A new bill in Ireland will allow people to be released from bankruptcy after five years rather than the current 12 years if certain conditions are met, reports the Irish Times.
Minister for Justice Alan Shatter has published a Civil Law (Miscellaneous Provisions) Bill 2011 providing for a number of legislative changes relating to domestic violence, immigration, the victims of trafficking, alcohol licensing, “good Samaritans” and family maintenance as well as bankruptcy.
Early reforms to the Bankruptcy Act 1988 will reduce the application period to the court for the release from bankruptcy and also automatically end bankruptcy on the 12th anniversary of the adjudication order. This will release 300 people from bankruptcy who currently exceed the 12 years.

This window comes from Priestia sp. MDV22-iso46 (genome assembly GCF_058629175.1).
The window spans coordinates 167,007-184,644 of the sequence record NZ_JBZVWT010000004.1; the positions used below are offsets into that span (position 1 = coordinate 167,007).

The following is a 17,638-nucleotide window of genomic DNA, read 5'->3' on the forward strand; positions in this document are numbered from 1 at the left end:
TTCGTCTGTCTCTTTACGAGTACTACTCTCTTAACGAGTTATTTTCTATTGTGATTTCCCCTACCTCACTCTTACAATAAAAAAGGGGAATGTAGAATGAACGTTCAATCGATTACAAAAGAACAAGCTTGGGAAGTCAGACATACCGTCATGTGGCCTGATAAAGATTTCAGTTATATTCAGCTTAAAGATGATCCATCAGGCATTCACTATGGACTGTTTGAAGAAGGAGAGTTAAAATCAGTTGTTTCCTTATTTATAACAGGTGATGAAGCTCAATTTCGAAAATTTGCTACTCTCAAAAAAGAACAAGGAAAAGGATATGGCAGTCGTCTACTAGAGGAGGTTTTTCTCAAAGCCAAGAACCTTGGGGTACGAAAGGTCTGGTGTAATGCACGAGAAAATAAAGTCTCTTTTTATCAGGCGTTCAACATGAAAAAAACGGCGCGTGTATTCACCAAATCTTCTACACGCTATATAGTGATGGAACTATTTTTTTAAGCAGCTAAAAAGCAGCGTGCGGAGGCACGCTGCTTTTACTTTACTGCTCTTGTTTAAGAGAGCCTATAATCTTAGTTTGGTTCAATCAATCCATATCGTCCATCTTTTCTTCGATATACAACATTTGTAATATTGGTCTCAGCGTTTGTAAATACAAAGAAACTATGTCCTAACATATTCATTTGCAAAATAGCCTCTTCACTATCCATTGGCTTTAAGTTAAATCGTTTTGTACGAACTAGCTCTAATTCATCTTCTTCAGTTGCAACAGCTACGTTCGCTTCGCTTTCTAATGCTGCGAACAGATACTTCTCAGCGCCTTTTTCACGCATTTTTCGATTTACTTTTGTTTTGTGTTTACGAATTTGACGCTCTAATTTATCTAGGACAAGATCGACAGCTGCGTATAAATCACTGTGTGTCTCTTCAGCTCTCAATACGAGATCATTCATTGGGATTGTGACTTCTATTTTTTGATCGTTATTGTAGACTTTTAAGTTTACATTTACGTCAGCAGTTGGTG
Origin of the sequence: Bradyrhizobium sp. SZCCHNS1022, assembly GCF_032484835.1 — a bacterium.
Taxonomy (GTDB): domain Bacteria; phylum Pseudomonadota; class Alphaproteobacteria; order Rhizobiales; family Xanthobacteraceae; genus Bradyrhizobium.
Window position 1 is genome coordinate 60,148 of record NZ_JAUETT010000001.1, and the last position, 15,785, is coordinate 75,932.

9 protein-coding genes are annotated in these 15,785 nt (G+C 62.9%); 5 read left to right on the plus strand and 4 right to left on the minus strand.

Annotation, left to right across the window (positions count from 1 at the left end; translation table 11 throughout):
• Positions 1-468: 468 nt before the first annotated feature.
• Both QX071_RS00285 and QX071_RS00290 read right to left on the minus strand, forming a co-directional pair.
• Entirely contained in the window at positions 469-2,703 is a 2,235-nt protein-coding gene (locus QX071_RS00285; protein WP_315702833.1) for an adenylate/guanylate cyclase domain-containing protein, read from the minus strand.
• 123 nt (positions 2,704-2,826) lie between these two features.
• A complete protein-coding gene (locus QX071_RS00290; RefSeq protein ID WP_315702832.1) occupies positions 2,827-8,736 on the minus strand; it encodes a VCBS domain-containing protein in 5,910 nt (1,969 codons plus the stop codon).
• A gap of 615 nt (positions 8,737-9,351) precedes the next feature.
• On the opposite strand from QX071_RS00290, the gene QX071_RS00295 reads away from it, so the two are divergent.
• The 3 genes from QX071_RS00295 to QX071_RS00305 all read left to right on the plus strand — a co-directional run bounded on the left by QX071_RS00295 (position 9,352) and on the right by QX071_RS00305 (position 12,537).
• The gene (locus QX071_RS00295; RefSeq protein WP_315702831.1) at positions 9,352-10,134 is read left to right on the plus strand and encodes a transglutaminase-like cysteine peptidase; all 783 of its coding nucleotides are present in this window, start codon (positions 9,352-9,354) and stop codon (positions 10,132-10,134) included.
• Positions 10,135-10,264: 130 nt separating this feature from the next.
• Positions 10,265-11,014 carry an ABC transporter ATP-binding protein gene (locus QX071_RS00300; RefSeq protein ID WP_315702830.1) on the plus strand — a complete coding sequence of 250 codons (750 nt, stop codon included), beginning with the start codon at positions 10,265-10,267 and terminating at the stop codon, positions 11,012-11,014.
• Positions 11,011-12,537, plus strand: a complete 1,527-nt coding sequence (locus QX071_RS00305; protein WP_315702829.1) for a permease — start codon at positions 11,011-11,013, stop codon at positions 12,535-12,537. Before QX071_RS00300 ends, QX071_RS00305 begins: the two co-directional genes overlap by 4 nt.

More extensive reforms are to follow in a Personal Insolvency Bill, which is expected in early 2012 and is being drawn up in the context of a commitment under the EU-IMF funding deal.
To be considered for release from bankruptcy after five years, the bankrupt will have to have discharged the expenses, fees and costs of the bankruptcy and the preferential payments.
Also, the court will have to be confident that the bankrupt's estate has been fully realized and all property acquired after the bankruptcy has been disclosed.
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